This summer has hailed the return of one of New Zealand’s truly legendary mountain bike racers, Darryn Henderson. “Never heard of him” you say? Well back in the ’90s Hendi (as he’s been known since forever) was dominating the national and international DH circuit.
I vividly remember as a 14-year-old scrambling for VHS tapes to record news spots every time he came on TV aboard his yellow Giant so I could relive the moment over and over (which seemed to be a lot but probably wasn’t!). Sounds kind of creepy but it wasn’t, honest!
Without further ado, here’s Frankly Thursday with Darryn Henderson.How old are you (if you want to tell us)?
45 yrs old
Where do you live?
Wellington most of the year, Whistler most of our winter.
What do you like best about living where you do?
Great riding here.
What do you dislike about living where you do?
Weather shithouse most of the time.
How did you get involved in the MTB scene to begin with, and how long ago was that?
I got involved in 1992 I think, retired from nearly 20 years of moto x due to 26 broken bones in my body.
For those who weren’t racing or riding MTB back in the ’90s give us a bit of a history of your riding career.
Aas above raced moto x for years with two 2nd places in the NZ Champs, retired, did two Ironmans, one was the World Champs in Kona Hawaii. Then rode the first National DH Championship and won it, then won for the next five years straight, beat the then-current World DH Champion Dave Cullinan in a race here in New Zealand then ten days later I’m on the big factory team racing for Diamondback in the World Cup series and US Nationals. Lots of results but best was 6th at Mt Sainte Anne and 15th in the World Cup series and top 35 in the World Champs for those five years. Came home, raced XC for a season with 3rd in Nationals and 3rd Karapoti, okay for a DHer back then. Went V8 car racing for next 6 years in New Zealand and raced Bathurst for Greg Murphy’s team, now back running the team and racing DH again. Crazy I know, but have lived the dream and have been very lucky.
What’s your ‘day’ job?
I own three roofing companies across New Zealand with about fifty staff. With good managers who enable me to live like I do.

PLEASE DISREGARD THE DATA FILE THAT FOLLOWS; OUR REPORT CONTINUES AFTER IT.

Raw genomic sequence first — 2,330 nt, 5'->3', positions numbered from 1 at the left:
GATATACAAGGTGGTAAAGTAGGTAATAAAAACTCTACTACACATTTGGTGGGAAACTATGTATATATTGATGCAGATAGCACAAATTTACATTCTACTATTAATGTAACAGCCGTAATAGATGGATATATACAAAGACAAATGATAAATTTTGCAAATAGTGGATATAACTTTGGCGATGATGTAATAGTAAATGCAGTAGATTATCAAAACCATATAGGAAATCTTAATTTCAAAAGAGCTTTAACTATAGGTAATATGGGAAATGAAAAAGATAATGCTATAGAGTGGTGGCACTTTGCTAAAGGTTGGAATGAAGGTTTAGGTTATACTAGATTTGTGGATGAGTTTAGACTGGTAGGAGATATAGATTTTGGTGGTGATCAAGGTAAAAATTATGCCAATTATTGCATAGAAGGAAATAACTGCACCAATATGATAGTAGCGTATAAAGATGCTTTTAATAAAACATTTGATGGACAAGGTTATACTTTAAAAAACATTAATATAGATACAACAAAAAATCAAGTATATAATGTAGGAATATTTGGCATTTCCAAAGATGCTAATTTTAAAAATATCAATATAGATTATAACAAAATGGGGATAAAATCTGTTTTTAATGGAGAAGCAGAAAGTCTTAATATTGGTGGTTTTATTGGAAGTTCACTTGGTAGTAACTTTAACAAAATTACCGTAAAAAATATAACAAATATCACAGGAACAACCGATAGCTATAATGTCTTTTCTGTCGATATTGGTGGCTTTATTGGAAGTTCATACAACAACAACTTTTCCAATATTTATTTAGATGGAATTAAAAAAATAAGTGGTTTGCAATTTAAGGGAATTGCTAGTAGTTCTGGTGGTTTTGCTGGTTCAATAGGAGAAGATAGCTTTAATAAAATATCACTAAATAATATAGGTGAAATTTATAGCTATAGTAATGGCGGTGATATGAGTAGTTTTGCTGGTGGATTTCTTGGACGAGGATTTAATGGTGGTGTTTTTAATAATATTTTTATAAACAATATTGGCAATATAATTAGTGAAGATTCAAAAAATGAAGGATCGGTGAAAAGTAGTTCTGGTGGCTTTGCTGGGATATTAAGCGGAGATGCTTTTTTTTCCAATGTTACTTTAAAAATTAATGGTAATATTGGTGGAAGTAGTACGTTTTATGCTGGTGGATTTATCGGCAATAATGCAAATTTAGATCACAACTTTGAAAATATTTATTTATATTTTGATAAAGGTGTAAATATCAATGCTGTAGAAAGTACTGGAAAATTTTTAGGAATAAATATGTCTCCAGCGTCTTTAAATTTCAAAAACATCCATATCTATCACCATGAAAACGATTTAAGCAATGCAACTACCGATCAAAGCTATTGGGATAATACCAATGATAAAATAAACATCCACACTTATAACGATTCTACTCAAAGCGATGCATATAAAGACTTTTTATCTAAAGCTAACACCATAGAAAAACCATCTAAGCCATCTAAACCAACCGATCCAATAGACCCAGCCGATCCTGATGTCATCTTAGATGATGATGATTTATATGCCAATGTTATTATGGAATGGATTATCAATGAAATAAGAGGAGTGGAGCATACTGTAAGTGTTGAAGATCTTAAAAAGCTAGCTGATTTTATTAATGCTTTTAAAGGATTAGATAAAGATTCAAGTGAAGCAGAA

What’s the story behind the Monster Energy DH Team?
Just an idea I had when I raced the Nationals last year at Wellington. To help young talent here make it overseas and an excuse for me to go racing. And I don’t like to do things half-arsed. I spoke to the people in the industry that I wanted to and all wanted to support and sponsor us, especially Monster energy which is all done out of Australia with sign off coming from the USA as with Intense as well so it has the potential to be something a whole lot bigger than it is now. They are very happy so far with what we’ve done.
Best thing about overseeing Monster Energy DH Team?
Seeing the impact it has on the riders in the team. Professionalism is something that has to happen in any sport if it wants to go forward.
Worst thing about overseeing Monster Energy DH Team?
Worst thing… not much really. The extended costs of building the team, boys breaking shit.
What are your plans for the rest of the New Zealand summer?
To win as many classes of that New Zealand Championship in Dunedin for the team and its sponsors so I can go back next year and ask for twice the money.
Who do you think was the most legendary MTB rider in the world ever?
I’ve ridden with a lot of famous riders in my time but the standout has to be John Tomac.
What’s wrong with mountain biking?
Nothing really wrong with it at all. New Zealand is small so population wise it makes it hard to sell millions of bikes which is why it’s hard to get good sponsorship from suppliers here with teams etc. There just isn’t that much money to throw around in freebies, hence why the best money comes from outside the industry ie Monster Energy, Redbull etc.
What’s right with mountain biking?
It’s a great way to get out and about locally and internationally, whether it’s racing or general trail riding. You get to see some of the best places in the world out there in the middle of nowhere.
Who do you look up to?
Lance Armstrong. I’ve followed him since he was a freak triathlete come cyclist from when he was 17, through what he has been through cancer wise, and given that second chance in life. I honestly don’t believe he took the so-called drugs, he is simply that good and always has been. Hopefully that will always prove to be the case.
What are your vices?
Vices… lately it’s been 40 foot-plus gaps at the bottom of downhills, it never used to be for me but now I ride with calculated risk. These jumps should have at least a platform to land on if you are thinking of trying it, ie Maddy and many others last week in Nelson, keep the gap but make it safe enough not to snap your arms off if you’re a bit short.
Word Association –
Dirt jump… steep/stylie/crazy.
Cross country… fit skinny buggers.
Downhill… scary cool fun.
Juniors… the future of our sport.
Monster Energy DH team… a professional fun time for all and I hope other teams follow. Will only make racing better in this country and that will improve our already great base of talent for the future.